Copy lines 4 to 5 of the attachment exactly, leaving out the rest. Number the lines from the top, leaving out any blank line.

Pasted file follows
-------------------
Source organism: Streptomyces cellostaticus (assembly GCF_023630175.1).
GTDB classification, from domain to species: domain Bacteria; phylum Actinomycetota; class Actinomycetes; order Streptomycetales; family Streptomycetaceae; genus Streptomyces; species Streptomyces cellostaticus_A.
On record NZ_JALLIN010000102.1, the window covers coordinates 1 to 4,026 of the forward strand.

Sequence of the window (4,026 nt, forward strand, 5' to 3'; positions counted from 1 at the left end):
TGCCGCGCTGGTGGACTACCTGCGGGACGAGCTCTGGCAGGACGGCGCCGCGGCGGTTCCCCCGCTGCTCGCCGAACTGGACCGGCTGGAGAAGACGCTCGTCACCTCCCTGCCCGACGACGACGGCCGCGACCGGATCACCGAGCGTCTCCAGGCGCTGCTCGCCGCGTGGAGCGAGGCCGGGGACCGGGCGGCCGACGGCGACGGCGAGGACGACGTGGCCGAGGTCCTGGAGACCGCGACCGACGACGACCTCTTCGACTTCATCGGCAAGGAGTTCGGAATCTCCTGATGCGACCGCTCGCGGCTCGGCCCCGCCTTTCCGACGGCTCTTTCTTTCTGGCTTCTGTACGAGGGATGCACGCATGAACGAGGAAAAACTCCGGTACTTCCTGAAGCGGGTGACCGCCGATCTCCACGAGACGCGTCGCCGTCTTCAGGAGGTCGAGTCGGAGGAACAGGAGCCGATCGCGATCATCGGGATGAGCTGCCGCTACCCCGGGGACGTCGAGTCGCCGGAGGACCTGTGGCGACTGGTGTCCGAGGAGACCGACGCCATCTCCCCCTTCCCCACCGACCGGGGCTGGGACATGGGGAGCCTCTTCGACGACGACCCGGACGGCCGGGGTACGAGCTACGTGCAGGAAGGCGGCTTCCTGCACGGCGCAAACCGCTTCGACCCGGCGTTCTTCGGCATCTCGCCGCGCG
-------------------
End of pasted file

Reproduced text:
Sequence of the window (4,026 nt, forward strand, 5' to 3'; positions counted from 1 at the left end):
TGCCGCGCTGGTGGACTACCTGCGGGACGAGCTCTGGCAGGACGGCGCCGCGGCGGTTCCCCCGCTGCTCGCCGAACTGGACCGGCTGGAGAAGACGCTCGTCACCTCCCTGCCCGACGACGACGGCCGCGACCGGATCACCGAGCGTCTCCAGGCGCTGCTCGCCGCGTGGAGCGAGGCCGGGGACCGGGCGGCCGACGGCGACGGCGAGGACGACGTGGCCGAGGTCCTGGAGACCGCGACCGACGACGACCTCTTCGACTTCATCGGCAAGGAGTTCGGAATCTCCTGATGCGACCGCTCGCGGCTCGGCCCCGCCTTTCCGACGGCTCTTTCTTTCTGGCTTCTGTACGAGGGATGCACGCATGAACGAGGAAAAACTCCGGTACTTCCTGAAGCGGGTGACCGCCGATCTCCACGAGACGCGTCGCCGTCTTCAGGAGGTCGAGTCGGAGGAACAGGAGCCGATCGCGATCATCGGGATGAGCTGCCGCTACCCCGGGGACGTCGAGTCGCCGGAGGACCTGTGGCGACTGGTGTCCGAGGAGACCGACGCCATCTCCCCCTTCCCCACCGACCGGGGCTGGGACATGGGGAGCCTCTTCGACGACGACCCGGACGGCCGGGGTACGAGCTACGTGCAGGAAGGCGGCTTCCTGCACGGCGCAAACCGCTTCGACCCGGCGTTCTTCGGCATCTCGCCGCGCG